J1 Information

J1 Information

Travel Advice

This year more than any other J-1 students need to be prepared for traveling to the USA. The economic climate is improving but jobs are still difficult to find and accommodation costs continue to be high. Students who take the time to be prepared are far more likely to have a successful and enjoyable summer experience.


  • Bring/have access to sufficient money to cover your expenses. A minimum of $2,500 -$3,500 is recommended depending on where you are traveling to. The cost of living is higher in large cities.
  • Have access to backup/emergency funds as it may take longer to find a job this year.
  • If you have local contacts in the USA use them to help you to find accommodation and jobs. The job market is tough in most areas so personal contacts are more important than ever.
  • Research local conditions, unemployment rates, seasonal job opportunities before you arrive
  • Prepare a US style resume (1 page in length) and bring references from Irish employers.
  • Make copies all your important documents – DS 2019, passport, J1 visa and your flight tickets. Leave one copy at home and take one copy with you but pack it separately from your originals.
  • Contact the Irish Center in the area to get local information.
    A list of Irish Centers in the US can be found at https://www.ciic-usa.org/whoweare_findcenter.html
  • If possible secure a job before you travel.
  • Make a list of emergency contacts for your destination city in case you run into problems.
  • Read the materials from your sponsoring agency and/or contact Crosscare Migrant Project in Dublin www.migrantproject.ie to make sure that you are fully prepared before you travel.
  • For information on departing and reentering the US with useful tips on documentation and procedures go to

Check out IrishCentral’s tips : Top ten tips for Irish J1 students coming to the U.S. for the summer


  • Contact your Program Sponsor to activate your SEVIS record as soon as you arrive in the US. You can use a temporary address and update it as necessary when you move.
  • Wait for at least two days after you register with SEVIS before you apply for your Social Security Card. It can take 4-6 weeks before you get your card, but will take longer if you have not registered with SEVIS. You will have difficulty securing a job if you do not have a Social Security Card so make sure to get the application in as soon as possible.
  • Make contact with any friends, family, organization or Irish Center contacts that you have locally to help you with securing jobs and accommodation.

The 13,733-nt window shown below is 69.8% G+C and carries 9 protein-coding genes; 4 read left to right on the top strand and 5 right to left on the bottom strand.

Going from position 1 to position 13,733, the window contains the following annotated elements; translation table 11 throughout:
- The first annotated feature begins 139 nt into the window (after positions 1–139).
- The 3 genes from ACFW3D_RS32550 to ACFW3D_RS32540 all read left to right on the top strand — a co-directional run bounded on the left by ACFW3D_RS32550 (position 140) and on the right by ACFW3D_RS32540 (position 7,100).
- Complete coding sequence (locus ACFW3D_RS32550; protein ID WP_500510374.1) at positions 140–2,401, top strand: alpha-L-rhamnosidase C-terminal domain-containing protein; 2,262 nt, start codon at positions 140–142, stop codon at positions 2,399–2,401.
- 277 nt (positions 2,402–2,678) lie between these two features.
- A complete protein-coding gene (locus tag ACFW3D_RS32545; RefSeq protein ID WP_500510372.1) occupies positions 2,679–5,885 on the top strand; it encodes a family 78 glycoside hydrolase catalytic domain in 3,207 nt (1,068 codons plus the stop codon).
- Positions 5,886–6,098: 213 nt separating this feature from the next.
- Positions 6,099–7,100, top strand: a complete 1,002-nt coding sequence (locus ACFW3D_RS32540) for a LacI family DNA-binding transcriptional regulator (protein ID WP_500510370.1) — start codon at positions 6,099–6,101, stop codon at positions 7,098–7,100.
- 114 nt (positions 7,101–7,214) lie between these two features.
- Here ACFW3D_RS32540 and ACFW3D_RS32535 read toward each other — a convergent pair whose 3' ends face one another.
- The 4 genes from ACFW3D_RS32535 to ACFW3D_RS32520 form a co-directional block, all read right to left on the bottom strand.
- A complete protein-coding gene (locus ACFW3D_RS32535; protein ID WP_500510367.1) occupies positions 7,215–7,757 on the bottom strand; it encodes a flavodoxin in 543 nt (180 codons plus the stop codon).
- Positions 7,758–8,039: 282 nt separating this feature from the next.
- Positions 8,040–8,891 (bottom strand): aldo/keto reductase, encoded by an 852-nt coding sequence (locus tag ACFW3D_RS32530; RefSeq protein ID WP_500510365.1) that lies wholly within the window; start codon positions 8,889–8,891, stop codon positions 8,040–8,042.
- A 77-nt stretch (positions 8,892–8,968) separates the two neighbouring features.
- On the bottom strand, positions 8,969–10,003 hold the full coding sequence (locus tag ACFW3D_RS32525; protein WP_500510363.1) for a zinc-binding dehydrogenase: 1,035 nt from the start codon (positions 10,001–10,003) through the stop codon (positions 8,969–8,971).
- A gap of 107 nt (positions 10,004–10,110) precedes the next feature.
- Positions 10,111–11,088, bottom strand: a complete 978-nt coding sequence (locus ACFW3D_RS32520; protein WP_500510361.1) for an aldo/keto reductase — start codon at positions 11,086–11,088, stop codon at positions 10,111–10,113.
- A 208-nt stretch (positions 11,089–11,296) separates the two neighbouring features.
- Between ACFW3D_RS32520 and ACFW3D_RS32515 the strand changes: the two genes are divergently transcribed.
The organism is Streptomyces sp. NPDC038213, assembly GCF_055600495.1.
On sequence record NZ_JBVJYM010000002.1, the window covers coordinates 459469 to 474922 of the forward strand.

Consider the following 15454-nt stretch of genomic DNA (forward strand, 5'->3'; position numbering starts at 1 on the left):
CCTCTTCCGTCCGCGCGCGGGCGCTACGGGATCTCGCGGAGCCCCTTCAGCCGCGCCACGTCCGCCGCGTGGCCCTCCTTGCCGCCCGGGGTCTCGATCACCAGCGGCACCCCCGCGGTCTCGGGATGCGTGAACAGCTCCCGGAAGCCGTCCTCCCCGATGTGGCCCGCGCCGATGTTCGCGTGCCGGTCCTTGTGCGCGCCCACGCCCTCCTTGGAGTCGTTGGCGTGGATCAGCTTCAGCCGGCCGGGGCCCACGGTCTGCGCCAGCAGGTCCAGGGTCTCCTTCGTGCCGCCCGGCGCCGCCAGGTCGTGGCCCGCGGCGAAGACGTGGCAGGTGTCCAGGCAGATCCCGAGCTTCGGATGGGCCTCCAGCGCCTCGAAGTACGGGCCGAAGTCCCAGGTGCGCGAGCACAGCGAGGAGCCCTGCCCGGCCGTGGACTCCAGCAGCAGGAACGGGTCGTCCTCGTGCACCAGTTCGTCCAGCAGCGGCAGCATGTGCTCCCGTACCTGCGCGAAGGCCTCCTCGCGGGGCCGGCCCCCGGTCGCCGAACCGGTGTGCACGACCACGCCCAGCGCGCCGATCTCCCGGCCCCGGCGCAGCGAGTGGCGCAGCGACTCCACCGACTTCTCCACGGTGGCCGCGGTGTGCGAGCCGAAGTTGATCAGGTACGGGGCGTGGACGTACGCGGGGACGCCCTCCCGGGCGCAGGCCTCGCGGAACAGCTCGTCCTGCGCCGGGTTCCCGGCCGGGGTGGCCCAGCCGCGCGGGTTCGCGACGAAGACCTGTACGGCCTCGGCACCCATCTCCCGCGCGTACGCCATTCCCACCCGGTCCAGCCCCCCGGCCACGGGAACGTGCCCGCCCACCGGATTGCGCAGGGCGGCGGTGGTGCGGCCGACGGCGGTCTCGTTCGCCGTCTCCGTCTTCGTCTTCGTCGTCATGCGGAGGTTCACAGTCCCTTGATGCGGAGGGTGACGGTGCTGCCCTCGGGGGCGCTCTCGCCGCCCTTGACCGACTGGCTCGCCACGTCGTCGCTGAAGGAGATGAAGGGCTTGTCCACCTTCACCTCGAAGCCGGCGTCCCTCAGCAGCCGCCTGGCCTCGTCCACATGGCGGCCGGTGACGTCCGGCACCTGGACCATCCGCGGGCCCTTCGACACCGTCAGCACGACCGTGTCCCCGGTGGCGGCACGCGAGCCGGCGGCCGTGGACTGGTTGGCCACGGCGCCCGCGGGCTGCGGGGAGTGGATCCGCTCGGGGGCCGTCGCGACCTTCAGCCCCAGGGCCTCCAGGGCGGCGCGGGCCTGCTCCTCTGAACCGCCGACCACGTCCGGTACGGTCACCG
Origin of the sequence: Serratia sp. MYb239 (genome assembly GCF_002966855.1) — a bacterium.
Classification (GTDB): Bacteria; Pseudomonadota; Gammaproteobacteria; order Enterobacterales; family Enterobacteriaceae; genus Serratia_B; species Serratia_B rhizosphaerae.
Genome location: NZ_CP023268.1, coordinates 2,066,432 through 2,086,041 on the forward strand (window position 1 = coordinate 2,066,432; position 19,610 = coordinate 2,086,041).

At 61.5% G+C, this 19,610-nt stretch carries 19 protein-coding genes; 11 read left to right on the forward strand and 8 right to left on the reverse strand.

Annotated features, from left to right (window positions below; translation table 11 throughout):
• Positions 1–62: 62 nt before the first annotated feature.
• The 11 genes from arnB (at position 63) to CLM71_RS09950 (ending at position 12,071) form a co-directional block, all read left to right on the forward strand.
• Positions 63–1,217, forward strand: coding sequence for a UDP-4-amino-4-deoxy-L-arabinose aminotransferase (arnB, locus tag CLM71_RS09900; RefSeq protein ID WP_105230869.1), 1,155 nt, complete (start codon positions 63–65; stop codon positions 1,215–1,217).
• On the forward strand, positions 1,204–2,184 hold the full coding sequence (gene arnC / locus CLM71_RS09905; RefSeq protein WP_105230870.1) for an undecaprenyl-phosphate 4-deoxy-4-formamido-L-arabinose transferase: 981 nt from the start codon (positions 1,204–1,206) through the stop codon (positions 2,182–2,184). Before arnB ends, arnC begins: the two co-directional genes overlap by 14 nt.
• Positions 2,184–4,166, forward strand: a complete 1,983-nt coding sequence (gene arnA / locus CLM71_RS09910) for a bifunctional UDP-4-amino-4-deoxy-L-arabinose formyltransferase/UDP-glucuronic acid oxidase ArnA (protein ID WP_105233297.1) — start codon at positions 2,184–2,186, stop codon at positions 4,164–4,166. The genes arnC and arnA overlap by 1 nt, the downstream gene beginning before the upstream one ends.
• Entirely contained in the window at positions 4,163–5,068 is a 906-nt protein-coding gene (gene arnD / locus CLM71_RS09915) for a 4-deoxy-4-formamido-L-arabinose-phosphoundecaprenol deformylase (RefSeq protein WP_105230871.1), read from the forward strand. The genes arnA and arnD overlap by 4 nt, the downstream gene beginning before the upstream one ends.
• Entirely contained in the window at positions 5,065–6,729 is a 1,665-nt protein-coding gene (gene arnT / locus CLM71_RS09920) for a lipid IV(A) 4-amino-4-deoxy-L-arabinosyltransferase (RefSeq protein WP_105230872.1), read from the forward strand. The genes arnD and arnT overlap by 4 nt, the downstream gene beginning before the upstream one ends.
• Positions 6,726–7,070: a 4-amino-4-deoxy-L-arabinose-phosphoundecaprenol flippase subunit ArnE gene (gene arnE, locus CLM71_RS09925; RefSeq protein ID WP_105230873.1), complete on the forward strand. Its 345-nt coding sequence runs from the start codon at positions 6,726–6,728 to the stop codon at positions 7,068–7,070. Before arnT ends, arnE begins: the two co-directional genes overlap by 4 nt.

• Begin looking for accommodation and jobs as soon as you can, it often becomes more difficult to get both as more foreign students arrive.
  • Always carry official identification with you in addition to making back-up copies to keep at home


  • Be aware that most apartments in the US come unfurnished unless listed otherwise.
  • In most areas you will be required to pay first and last month’s rent, and a security deposit up front
  • Before you sign any lease make sure that you are dealing with a legitimate Real Estate Agent and that have read and understood the lease. Seek advice from local Irish Centers who have experience with local laws and conditions.


  • Local contacts, friends and family to help you secure a job especially in a tight labor market
  • Travel to areas that are looking for large numbers of seasonal workers.
  • Irish Centers often have job boards and some even organize summer job fairs.
  • Bring a US style resume, and dress appropriately when you go for a job interview.
  • Follow up with a thank you letter or email to the person who interviewed you.
  • Apply for a range of jobs and take the first job that you are offered you can always change later.
  • Many employers require routine alcohol and drug screening before hiring.


  • If you travel out of the USA bring the appropriate documentation – you will not be re-admitted to the USA without it.
    Contact your sponsoring organization for more information
  • The US State Department continues to issue travel alerts for those intending to go to Mexico. While many people safely visit Mexico each year it is important to know that violence there has increased significantly. Most of the violence is near the US border, including in Tijuana. Reports of shoot out’s in the streets among Mexican drug cartels are a regular occurrence. It is imperative that travelers understand the risks of travel to Mexico, so please read the latest warnings/alerts from the State Department at:
  • Public disorder offences are often penalized more severely in the US so keep party noise levels to acceptable levels.
  • Drug offences may result in deportation and a permanent bar from re-entering the United States.
  • In most states drinking alcohol in public is an offense that may result in an overnight in jail and a court date. Failure to appear for a court date can result in an arrest warrant and will cause problems for future visits to the United States

Please take the time to prepare for your trip.
Research job and accommodation prospects before you travel and bring/have access to sufficient funds to keep you going until you find a job. Keep the emergency number for your sponsoring agency handy at all times. Be aware of and observe the laws and have enjoyable summer in the USA.


Artice by
Chris Newell